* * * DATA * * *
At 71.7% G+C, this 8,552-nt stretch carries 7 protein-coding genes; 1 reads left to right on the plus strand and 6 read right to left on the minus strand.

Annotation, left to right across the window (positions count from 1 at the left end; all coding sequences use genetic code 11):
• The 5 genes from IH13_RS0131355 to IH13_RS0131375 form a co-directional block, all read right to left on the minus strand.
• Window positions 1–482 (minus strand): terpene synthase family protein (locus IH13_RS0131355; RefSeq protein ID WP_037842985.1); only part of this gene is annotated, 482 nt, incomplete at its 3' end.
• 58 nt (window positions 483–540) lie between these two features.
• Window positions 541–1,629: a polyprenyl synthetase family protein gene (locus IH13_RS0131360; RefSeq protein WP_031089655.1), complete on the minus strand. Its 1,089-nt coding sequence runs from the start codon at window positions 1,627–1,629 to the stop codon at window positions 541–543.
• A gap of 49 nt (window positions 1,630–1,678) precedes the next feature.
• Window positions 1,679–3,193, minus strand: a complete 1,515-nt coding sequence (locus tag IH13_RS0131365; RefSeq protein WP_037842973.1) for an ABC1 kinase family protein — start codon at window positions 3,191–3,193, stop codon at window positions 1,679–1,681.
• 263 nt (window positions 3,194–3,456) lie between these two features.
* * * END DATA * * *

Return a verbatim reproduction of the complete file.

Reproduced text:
At 71.7% G+C, this 8,552-nt stretch carries 7 protein-coding genes; 1 reads left to right on the plus strand and 6 read right to left on the minus strand.

Annotation, left to right across the window (positions count from 1 at the left end; all coding sequences use genetic code 11):
• The 5 genes from IH13_RS0131355 to IH13_RS0131375 form a co-directional block, all read right to left on the minus strand.
• Window positions 1–482 (minus strand): terpene synthase family protein (locus IH13_RS0131355; RefSeq protein ID WP_037842985.1); only part of this gene is annotated, 482 nt, incomplete at its 3' end.
• 58 nt (window positions 483–540) lie between these two features.
• Window positions 541–1,629: a polyprenyl synthetase family protein gene (locus IH13_RS0131360; RefSeq protein WP_031089655.1), complete on the minus strand. Its 1,089-nt coding sequence runs from the start codon at window positions 1,627–1,629 to the stop codon at window positions 541–543.
• A gap of 49 nt (window positions 1,630–1,678) precedes the next feature.
• Window positions 1,679–3,193, minus strand: a complete 1,515-nt coding sequence (locus tag IH13_RS0131365; RefSeq protein WP_037842973.1) for an ABC1 kinase family protein — start codon at window positions 3,191–3,193, stop codon at window positions 1,679–1,681.
• 263 nt (window positions 3,194–3,456) lie between these two features.